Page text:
The New Zealand Angus breeders' approach to these defects was very disappointing and led to my own resignation from the Angus Association because the Association refused to take a stand and prevent the further spread of the genes into the commercial cattle population. There is no doubt still a significant number of carrier cattle in the wider Angus-based cattle herd.
Responsible seed-stock breeders will eliminate carriers of genetic defects from their herds, or, if they choose to keep some carriers because of their superiority in other respects, they will test all off-spring and only sell those which are tested free of the defects.
By ceasing to sell carrier bulls into the commercial population, the frequency of carrier cattle will gradually decrease, although recessive genes can reside in the population for generations if no testing is done to expose them.
If as a commercial breeder using Angus cattle you suspect or know you have bought stock of the affected family lines, you may have carriers in your own herd. To avoid the possibility of producing affected calves, you must therefore ensure you always use tested defect-free bulls over your cows and heifers, or bulls from unaffected family lines. If you have a particular desire to ensure there are no carriers in your herd, testing is a simple matter of submitting a tail-hair sample to a laboratory which is licensed to perform the appropriate test/s. Collecting a sample involves pulling about thirty tail hairs from your animal, so the roots of the hairs are pulled out, and putting them into a clean envelope. A combined test currently costs $49 (+ GST, Zoetis) per animal.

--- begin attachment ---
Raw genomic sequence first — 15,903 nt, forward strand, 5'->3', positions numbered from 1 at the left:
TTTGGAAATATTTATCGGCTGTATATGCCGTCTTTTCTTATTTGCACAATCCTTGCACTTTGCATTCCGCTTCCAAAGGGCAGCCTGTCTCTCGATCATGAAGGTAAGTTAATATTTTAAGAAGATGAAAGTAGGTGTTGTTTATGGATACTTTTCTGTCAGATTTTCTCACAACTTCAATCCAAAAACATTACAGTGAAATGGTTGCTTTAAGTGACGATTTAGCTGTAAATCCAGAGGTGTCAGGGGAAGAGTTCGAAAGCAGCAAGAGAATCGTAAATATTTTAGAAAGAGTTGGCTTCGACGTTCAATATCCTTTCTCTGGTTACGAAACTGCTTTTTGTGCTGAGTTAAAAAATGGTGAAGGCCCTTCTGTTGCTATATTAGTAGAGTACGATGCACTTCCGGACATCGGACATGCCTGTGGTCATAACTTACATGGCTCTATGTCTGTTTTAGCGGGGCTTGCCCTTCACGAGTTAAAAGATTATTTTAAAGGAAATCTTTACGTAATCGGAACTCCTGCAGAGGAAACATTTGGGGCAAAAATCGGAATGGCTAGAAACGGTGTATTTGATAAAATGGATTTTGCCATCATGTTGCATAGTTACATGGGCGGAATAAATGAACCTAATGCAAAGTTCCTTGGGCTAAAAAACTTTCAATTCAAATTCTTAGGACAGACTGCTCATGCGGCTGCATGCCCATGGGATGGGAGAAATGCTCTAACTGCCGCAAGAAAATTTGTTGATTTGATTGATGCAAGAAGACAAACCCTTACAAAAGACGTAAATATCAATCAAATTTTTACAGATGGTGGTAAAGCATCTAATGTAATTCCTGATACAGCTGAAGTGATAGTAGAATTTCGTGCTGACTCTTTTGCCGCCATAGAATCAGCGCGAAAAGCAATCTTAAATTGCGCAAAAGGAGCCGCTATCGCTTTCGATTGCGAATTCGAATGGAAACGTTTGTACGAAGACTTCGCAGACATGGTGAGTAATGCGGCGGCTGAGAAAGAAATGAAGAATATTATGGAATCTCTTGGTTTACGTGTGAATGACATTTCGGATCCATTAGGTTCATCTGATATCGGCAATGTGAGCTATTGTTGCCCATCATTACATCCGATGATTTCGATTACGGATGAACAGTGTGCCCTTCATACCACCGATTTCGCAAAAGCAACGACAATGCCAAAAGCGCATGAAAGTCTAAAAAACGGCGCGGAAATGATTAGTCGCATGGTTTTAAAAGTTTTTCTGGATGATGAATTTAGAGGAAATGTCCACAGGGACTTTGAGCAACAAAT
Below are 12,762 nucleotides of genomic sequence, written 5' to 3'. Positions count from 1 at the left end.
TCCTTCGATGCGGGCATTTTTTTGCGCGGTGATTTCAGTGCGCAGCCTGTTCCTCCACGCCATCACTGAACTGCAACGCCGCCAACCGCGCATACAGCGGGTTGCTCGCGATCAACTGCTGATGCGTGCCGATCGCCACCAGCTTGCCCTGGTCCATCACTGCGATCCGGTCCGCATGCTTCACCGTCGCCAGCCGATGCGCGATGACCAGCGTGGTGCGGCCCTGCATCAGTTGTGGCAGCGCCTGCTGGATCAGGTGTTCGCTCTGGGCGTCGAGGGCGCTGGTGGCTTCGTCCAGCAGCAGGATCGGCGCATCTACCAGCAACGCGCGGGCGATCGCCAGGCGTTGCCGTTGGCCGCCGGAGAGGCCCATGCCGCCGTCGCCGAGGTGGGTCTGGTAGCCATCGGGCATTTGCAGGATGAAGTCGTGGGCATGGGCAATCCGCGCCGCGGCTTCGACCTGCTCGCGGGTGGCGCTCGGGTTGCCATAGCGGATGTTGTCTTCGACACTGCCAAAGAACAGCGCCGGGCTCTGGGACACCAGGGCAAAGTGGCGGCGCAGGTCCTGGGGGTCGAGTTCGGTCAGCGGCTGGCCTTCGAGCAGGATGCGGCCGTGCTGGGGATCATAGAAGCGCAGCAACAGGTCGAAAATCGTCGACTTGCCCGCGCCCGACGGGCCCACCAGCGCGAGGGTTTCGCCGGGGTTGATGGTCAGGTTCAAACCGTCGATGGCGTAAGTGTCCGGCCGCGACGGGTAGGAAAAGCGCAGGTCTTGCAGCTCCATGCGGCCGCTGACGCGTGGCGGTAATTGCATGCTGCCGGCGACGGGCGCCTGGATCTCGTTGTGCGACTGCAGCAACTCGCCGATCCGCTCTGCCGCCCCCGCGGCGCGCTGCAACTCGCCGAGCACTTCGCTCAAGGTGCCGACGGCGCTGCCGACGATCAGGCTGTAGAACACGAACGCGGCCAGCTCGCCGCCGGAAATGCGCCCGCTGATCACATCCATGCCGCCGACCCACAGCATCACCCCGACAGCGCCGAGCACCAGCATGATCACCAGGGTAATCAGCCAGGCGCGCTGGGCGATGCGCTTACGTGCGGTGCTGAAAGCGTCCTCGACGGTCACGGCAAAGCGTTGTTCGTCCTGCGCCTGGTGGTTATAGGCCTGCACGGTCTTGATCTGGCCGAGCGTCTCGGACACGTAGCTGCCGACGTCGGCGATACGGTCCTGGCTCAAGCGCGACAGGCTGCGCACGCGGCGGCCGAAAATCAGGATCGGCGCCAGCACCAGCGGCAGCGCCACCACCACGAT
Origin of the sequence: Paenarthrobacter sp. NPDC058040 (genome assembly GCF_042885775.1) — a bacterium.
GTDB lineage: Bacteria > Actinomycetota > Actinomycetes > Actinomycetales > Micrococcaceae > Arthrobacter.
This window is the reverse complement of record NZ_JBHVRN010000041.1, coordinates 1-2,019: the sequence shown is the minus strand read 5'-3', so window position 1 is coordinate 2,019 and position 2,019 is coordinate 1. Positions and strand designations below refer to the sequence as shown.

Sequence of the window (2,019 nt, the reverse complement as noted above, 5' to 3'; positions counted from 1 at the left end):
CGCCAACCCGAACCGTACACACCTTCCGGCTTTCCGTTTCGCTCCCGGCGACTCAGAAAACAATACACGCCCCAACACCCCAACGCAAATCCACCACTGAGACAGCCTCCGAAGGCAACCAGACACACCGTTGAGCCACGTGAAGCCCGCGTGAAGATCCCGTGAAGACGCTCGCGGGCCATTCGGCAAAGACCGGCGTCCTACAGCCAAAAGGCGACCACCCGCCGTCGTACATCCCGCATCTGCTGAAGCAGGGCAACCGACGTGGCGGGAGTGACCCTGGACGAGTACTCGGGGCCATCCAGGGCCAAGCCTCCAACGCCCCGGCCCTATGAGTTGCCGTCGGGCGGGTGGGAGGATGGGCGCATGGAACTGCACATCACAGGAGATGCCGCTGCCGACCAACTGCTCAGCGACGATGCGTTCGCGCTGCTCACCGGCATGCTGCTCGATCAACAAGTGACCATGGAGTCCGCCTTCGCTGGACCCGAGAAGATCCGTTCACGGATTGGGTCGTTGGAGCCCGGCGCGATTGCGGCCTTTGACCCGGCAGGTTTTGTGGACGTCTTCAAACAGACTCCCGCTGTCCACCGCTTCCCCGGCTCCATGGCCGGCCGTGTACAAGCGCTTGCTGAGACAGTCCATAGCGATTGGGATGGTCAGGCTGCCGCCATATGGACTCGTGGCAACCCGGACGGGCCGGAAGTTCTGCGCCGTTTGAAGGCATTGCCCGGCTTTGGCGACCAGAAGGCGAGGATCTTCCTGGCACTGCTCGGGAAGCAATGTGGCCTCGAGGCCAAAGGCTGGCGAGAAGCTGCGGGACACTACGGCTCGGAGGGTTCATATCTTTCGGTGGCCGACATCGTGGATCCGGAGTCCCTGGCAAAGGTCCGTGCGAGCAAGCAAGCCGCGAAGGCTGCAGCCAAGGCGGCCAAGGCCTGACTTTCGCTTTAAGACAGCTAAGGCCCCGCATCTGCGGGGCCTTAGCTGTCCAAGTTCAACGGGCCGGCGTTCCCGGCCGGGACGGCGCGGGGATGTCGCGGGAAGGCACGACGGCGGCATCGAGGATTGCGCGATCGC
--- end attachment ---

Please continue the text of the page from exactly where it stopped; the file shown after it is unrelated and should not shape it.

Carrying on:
Does this mean Angus are bad cattle? No. Genetic defects are present in all populations. There are known defects in all the mainstream cattle breeds in this country. The advantage of knowing about the defects is our ability to avoid them or to breed around them. So, ask any breeder from whom you wish to buy cattle what genetic defects are known in his or her breed and specifically ask if they have been tested for in the animals you are interested in purchasing. Not all cattle require testing, because not all defects are present in all family lines, but your breeder should be aware of the possibilities in their breed and willing to discuss them openly.
Please feel free to contact me with comments or questions about this page or the information it contains.
Ruth Renner, June 2009 (updated April 2012, June 2015, August 2019).